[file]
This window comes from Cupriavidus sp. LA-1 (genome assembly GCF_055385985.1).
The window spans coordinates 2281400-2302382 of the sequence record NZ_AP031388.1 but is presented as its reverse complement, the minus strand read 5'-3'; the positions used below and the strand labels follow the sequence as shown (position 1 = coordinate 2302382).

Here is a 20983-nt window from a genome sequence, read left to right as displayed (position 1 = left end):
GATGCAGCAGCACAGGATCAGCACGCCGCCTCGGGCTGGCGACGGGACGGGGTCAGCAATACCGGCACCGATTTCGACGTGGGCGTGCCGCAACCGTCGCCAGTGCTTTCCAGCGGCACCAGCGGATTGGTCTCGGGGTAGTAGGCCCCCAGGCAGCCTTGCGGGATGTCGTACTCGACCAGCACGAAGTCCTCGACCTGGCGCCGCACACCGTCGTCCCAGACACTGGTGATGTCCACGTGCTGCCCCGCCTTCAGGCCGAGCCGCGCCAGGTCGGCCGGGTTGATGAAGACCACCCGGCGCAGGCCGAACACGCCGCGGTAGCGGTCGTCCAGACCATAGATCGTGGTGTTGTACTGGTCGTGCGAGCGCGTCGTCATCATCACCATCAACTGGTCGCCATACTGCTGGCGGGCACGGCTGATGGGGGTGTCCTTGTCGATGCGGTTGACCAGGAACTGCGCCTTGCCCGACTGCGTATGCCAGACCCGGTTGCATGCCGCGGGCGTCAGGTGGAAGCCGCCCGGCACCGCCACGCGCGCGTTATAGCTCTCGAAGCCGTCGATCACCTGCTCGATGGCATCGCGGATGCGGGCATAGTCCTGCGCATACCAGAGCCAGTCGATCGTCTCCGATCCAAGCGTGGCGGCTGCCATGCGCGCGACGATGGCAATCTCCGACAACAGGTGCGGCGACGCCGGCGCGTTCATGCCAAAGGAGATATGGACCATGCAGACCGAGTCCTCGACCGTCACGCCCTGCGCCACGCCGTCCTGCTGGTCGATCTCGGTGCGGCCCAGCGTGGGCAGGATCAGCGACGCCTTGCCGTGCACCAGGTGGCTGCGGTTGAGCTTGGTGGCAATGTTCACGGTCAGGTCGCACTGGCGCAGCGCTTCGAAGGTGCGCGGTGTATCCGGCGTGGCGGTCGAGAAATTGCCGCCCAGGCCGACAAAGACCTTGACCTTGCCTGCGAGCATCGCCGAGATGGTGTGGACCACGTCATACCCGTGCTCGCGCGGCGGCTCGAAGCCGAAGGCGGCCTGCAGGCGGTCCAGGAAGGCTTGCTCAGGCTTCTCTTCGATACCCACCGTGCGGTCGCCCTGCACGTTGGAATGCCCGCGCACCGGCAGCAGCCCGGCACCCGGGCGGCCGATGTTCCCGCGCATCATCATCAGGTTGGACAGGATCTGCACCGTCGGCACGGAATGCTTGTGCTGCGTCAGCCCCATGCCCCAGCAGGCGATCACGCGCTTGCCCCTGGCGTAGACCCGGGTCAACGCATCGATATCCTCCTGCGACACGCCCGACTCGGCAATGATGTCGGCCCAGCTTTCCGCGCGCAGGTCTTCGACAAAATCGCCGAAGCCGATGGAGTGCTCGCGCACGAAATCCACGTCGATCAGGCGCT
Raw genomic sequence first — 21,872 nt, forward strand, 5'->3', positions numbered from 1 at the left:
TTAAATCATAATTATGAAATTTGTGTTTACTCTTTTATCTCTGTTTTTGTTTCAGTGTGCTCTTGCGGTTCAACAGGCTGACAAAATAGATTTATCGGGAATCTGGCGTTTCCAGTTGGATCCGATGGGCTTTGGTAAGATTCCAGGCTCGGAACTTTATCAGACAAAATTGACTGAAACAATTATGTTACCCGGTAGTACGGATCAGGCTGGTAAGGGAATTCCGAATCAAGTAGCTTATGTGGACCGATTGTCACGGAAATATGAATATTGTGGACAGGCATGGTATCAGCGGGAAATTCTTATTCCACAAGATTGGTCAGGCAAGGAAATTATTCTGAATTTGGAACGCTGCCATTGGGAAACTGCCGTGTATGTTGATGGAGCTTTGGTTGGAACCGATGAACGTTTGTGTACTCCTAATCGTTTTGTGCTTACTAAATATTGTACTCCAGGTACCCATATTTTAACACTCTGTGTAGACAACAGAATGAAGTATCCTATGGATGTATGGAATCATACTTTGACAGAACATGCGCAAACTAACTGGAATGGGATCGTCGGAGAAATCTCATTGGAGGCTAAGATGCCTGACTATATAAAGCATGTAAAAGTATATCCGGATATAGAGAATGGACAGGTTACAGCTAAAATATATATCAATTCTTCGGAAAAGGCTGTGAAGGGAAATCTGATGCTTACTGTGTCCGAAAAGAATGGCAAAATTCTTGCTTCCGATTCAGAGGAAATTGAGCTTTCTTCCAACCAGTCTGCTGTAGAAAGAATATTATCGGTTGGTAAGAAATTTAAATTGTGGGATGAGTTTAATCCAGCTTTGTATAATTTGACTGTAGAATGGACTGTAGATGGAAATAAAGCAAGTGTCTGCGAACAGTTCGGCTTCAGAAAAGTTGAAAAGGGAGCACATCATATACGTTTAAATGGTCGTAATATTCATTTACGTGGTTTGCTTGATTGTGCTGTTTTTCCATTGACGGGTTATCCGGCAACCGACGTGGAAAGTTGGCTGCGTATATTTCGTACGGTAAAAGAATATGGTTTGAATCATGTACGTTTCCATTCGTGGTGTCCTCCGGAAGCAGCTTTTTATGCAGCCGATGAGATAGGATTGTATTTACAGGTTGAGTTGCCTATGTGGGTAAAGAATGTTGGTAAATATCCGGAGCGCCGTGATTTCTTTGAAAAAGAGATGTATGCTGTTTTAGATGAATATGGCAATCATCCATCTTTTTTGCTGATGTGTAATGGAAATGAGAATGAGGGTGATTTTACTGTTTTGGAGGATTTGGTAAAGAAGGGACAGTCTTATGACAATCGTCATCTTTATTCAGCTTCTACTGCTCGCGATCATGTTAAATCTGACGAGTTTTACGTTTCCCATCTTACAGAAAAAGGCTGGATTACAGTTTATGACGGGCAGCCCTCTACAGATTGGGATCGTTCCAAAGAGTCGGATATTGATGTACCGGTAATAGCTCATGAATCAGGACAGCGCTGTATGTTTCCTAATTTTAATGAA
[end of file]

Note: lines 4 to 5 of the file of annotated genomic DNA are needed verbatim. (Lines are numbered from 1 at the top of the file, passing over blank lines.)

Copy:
GATGCAGCAGCACAGGATCAGCACGCCGCCTCGGGCTGGCGACGGGACGGGGTCAGCAATACCGGCACCGATTTCGACGTGGGCGTGCCGCAACCGTCGCCAGTGCTTTCCAGCGGCACCAGCGGATTGGTCTCGGGGTAGTAGGCCCCCAGGCAGCCTTGCGGGATGTCGTACTCGACCAGCACGAAGTCCTCGACCTGGCGCCGCACACCGTCGTCCCAGACACTGGTGATGTCCACGTGCTGCCCCGCCTTCAGGCCGAGCCGCGCCAGGTCGGCCGGGTTGATGAAGACCACCCGGCGCAGGCCGAACACGCCGCGGTAGCGGTCGTCCAGACCATAGATCGTGGTGTTGTACTGGTCGTGCGAGCGCGTCGTCATCATCACCATCAACTGGTCGCCATACTGCTGGCGGGCACGGCTGATGGGGGTGTCCTTGTCGATGCGGTTGACCAGGAACTGCGCCTTGCCCGACTGCGTATGCCAGACCCGGTTGCATGCCGCGGGCGTCAGGTGGAAGCCGCCCGGCACCGCCACGCGCGCGTTATAGCTCTCGAAGCCGTCGATCACCTGCTCGATGGCATCGCGGATGCGGGCATAGTCCTGCGCATACCAGAGCCAGTCGATCGTCTCCGATCCAAGCGTGGCGGCTGCCATGCGCGCGACGATGGCAATCTCCGACAACAGGTGCGGCGACGCCGGCGCGTTCATGCCAAAGGAGATATGGACCATGCAGACCGAGTCCTCGACCGTCACGCCCTGCGCCACGCCGTCCTGCTGGTCGATCTCGGTGCGGCCCAGCGTGGGCAGGATCAGCGACGCCTTGCCGTGCACCAGGTGGCTGCGGTTGAGCTTGGTGGCAATGTTCACGGTCAGGTCGCACTGGCGCAGCGCTTCGAAGGTGCGCGGTGTATCCGGCGTGGCGGTCGAGAAATTGCCGCCCAGGCCGACAAAGACCTTGACCTTGCCTGCGAGCATCGCCGAGATGGTGTGGACCACGTCATACCCGTGCTCGCGCGGCGGCTCGAAGCCGAAGGCGGCCTGCAGGCGGTCCAGGAAGGCTTGCTCAGGCTTCTCTTCGATACCCACCGTGCGGTCGCCCTGCACGTTGGAATGCCCGCGCACCGGCAGCAGCCCGGCACCCGGGCGGCCGATGTTCCCGCGCATCATCATCAGGTTGGACAGGATCTGCACCGTCGGCACGGAATGCTTGTGCTGCGTCAGCCCCATGCCCCAGCAGGCGATCACGCGCTTGCCCCTGGCGTAGACCCGGGTCAACGCATCGATATCCTCCTGCGACACGCCCGACTCGGCAATGATGTCGGCCCAGCTTTCCGCGCGCAGGTCTTCGACAAAATCGCCGAAGCCGATGGAGTGCTCGCGCACGAAATCCACGTCGATCAGGCGCT
Raw genomic sequence first — 21,872 nt, forward strand, 5'->3', positions numbered from 1 at the left: